In writing Chalice, and now again researching It’s Nobody’s Fault, I stumbled across the idea of “who” we think we are. This “sense of self” actually has a home in the left hemisphere of our brain, and it basically integrates all sorts of inputs.

Dr. Michael Gazzaniga has called it the “Interpreter.” I call it “Weaver.” Three quick thoughts, then I’ll leave it alone, for now.

First, it is important to know that one of Weaver’s primary jobs is to give reasons for what is happening in our world. Weaver is constantly weaving yarns of various colors into cause and effect, weaving them to make up our “reality.” That’s what Weaver does. Weaver explains. Always. Constantly.

Secondly, the fabric Weaver creates out of all these inputs is only as good as what Weaver gets by way of information. Some of that information is bogus. Not only external information, but internal, as well. My amygdala may fire a flash of fear through the circuits, and Weaver won’t know it’s a false alarm. Weaver will know only that there has been a signal of fear. Weaver will find an explanation for that signal, usually external, because Weaver explains. Always. Constantly.

This has been called “Tigers in the grass.” We evolved to run from tigers, so we run when the grass moves, even when it is only the wind.

Finally, it is possible to catch Weaver in the act. It’s a two-step process for me. First, I recognize that my unnatural calm may be the result of the chamomile tea, nervousness might be the coffee, the twinge is from seeing a car like one driven by someone I used to know, getting up to do something may not be because it needed to be done five minutes ago, but the result of a memory that just drifted through I did not want to face.

In other words, what I think is happening, even with my own emotions, is not necessarily what is happening. It feels real, Weaver says it is real, but it might not be.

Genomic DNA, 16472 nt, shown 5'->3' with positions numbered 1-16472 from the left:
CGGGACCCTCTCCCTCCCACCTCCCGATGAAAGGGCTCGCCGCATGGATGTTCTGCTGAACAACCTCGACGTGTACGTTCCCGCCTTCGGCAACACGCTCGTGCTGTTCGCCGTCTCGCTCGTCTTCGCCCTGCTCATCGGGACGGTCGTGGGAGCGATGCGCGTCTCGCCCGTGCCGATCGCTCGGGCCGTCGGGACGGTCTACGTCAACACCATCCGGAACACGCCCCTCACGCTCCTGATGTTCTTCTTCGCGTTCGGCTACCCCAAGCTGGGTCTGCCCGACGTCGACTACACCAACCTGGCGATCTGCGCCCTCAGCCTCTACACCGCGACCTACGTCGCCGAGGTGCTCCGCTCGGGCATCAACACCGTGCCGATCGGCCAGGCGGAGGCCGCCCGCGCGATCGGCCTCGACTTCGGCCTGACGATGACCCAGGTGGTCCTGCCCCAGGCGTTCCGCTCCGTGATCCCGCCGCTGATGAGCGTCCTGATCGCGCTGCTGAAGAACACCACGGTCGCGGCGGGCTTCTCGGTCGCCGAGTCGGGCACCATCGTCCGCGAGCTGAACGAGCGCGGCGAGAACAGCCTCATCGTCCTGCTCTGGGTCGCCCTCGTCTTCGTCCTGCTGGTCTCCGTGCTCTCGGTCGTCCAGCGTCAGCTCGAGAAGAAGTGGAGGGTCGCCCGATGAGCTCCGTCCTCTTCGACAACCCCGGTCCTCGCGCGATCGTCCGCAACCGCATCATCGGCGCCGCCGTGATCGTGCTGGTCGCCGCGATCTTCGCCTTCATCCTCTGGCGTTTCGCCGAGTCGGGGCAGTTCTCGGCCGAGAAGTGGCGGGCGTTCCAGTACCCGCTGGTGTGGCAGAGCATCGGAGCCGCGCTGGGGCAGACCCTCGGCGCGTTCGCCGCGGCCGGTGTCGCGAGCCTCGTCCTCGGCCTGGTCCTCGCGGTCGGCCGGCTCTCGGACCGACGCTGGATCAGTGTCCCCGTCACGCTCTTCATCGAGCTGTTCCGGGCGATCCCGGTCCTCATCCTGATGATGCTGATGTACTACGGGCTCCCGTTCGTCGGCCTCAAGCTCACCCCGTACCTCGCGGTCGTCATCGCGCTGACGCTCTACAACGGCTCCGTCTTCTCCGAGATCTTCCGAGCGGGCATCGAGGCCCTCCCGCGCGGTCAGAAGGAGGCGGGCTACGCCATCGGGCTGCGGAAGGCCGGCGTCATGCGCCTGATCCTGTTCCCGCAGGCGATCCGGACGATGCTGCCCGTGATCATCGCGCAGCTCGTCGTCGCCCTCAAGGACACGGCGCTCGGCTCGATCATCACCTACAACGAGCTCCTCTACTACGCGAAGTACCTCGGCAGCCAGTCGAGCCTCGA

Then I sit and watch Weaver work. That gives me space. It takes a few minutes now, it used to take longer, to put Weaver in his place. He doesn’t stop weaving or explaining, because Weaver explains. Always. Constantly. But, after a few minutes, “I” am no longer being yanked around at the end of his leash.

Living inside it

The research for “It’s Nobody’s Fault” kicks over a lot of rocks. While I really dislike it when somebody says with the best of intent, “It sounds like you are working through a lot of issues,” there is truth to that. Still, most of my life has been intensely private. It is horribly uncomfortable putting any of this out there.

But my goal is not personal. The goal is to provide a key for those with Adult Attachment Disorder, or those in a relationship with that person, to unlock the door or just create a window, so the oppressive neediness, the chaos of “crazy-making” is lessened,  the serenity of Jeff’s “it lasts as long as it lasts” visible, if not within reach. Because that makes all of life better.

“…because healthy functioning of the attachment system facilitates relaxed and confident engagement in non-attachment activities, it contributes to the broadening of a person’s perspectives and skills, as well as the actualization of his or her unique potentialities.” (Mikulincer, Mario (2007-05-14). Attachment in Adulthood (Kindle Locations 887-888). Guilford Press. Kindle Edition.)

The opposite is also true. My friend Greg would describe his unhealthy attachment system as causing anxiety, making it hard to engage in non-attachment activities, limiting his perspectives and skills, and difficult to actualize his unique potentialities.

I talked a day or so ago to a woman who is an Anxious, one of the first I have met since starting this project. She has had a very, very difficult time with serious consequences from her attachment behaviors.

AAD is not trivial, it impact is not limited to the realm of romantic relationships. It spreads like a stain through everything. But I have to be very careful not to look at too much through this lens, nor let this small project get out of control.